Sen. Edward M. Kennedy (D-Mass.), a true liberal believer in the basic tenets of democracy, has made just the right points about the administration's gulf policy. His statements, echoing those a few weeks ago of two fellow Democrats, Reps. Ronald V. Dellums and Don Edwards, both of California, came amid welcome signs that Congress finally is beginning to balk at President Bush's rush to war.

The "profound decision" of whether the United States should go to war "is not the president's alone to make," Kennedy said. "Congress has its own responsibility to participate in the decision on war or peace -- whether President Bush asks for our participation or not." He then rightly suggested that Bush's actions are unconstitutional.

"When the founding fathers wrote the Constitution," he said in a statement Tuesday as the Senate Armed Services Committee began a review of U.S. policy, "they clearly recognized the danger that unrestrained presidential power could lead the nation into unwise wars which the people do not support.

"As a result, they divided the war-making power between Congress and the president. Article II of the Constitution makes the president the commander in chief of the armed forces, but Article I gives Congress the power to declare war.

"No one denies that President Bush has inherent power to respond to an attack by Iraq on American forces, or to deal with other legitimate provocations.

But the Constitution is crystal clear that he does not have the authority to go to war in the circumstances that prevail at present in the Persian Gulf."

In the last few weeks, the administration has won the consent of the United Nations and allies in Europe, Asia and elsewhere to use force in the Persian Gulf.

But at no time did it do what the Constitution requires: seek the consent of the American people through their representatives in Congress. This is the height of disregard for U.S. citizens.

The sad reality is that if Bush decides to violate the Constitution, neither Kennedy, Dellums, Edwards nor anybody in Congress, the Supreme Court or the American public could stop him. For while there may be sanctions against a president violating the law, there are no sanctions against a president violating the Constitution.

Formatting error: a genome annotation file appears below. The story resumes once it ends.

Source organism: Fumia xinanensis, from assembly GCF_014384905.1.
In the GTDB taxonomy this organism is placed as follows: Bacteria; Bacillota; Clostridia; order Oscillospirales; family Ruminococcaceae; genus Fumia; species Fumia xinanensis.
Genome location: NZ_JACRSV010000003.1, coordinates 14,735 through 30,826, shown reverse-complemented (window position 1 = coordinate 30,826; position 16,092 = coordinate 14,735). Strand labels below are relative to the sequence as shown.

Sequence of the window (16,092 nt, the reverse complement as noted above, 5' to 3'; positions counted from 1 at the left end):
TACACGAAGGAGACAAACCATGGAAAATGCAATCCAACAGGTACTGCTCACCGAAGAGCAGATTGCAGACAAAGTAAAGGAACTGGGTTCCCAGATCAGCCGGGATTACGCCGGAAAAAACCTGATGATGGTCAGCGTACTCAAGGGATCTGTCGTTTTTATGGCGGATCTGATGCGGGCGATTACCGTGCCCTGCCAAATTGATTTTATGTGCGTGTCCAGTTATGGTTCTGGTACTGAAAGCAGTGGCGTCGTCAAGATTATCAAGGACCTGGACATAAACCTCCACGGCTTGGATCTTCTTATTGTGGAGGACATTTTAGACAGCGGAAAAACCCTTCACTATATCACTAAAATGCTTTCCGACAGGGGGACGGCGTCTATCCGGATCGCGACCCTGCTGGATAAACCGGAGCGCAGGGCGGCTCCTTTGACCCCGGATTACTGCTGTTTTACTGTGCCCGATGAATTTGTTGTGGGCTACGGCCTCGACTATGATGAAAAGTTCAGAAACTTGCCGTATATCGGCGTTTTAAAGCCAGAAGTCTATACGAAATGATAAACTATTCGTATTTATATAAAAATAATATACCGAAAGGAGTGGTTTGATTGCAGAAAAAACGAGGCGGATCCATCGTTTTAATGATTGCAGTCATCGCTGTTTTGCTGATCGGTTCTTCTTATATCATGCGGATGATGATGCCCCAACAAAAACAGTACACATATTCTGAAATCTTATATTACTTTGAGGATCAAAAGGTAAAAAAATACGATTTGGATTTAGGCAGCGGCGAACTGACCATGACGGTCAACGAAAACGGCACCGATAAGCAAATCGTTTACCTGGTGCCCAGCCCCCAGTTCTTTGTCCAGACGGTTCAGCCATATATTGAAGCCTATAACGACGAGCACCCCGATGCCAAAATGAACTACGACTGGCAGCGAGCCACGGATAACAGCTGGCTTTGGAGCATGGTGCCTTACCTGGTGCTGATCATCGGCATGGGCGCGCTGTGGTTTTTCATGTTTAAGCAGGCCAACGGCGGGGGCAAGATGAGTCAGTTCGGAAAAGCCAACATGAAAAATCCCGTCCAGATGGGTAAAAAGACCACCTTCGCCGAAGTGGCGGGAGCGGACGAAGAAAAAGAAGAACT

His oath to uphold the Constitution is only as good as his principles -- in this case, not very good.

We've been taken down this road before. In order to evade the Constitution, we have had the Korean "police action," the Vietnam "conflict," and the Panama "invasion." But by any other name, these battles still had all the consequences of war: Lives were lost and families were separated.

As Iraqi spokesmen and American observers have pointed out, Iraq is not Grenada or Panama, and a war 6,000 miles from home against a genuine military power could produce casualties of 2,000 a day, far worse than the casualties in Vietnam.

I cannot ignore the fact that in each of America's undeclared wars in this century -- Vietnam, Korea, Grenada, Panama -- this country has been invading the nations of non-white people and disproportionately using non-white people to do the invading.

The outrage is growing that Iraq is an elitist situation in which rich old men are sending disproportionate numbers of non-white and poor people, many of whom are in the military because they could not make a living in civilian life, to be cannon fodder.

Bush administration officials do not have the right to open the gates on the potential of so many fatalities. It is not unreasonable under these circumstances to want a declaration of war, as the Constitution requires.

Says Kennedy, "If {President Bush} refuses to come to Congress, Congress must go to him -- by adopting our own resolution that spells out whatever authorization, if any, he should have to undertake offensive military action against Iraq."

To stem such mounting criticism, Bush plans to meet with bipartisan congressional leaders tomorrow. But that is not enough.

Bush needs to go to the well of the Senate and clearly delineate the reasons he feels America should go to war, subject himself to questions and then listen, through the votes in Congress, to what the American people, marked and scarred by all the undeclared wars, have to say.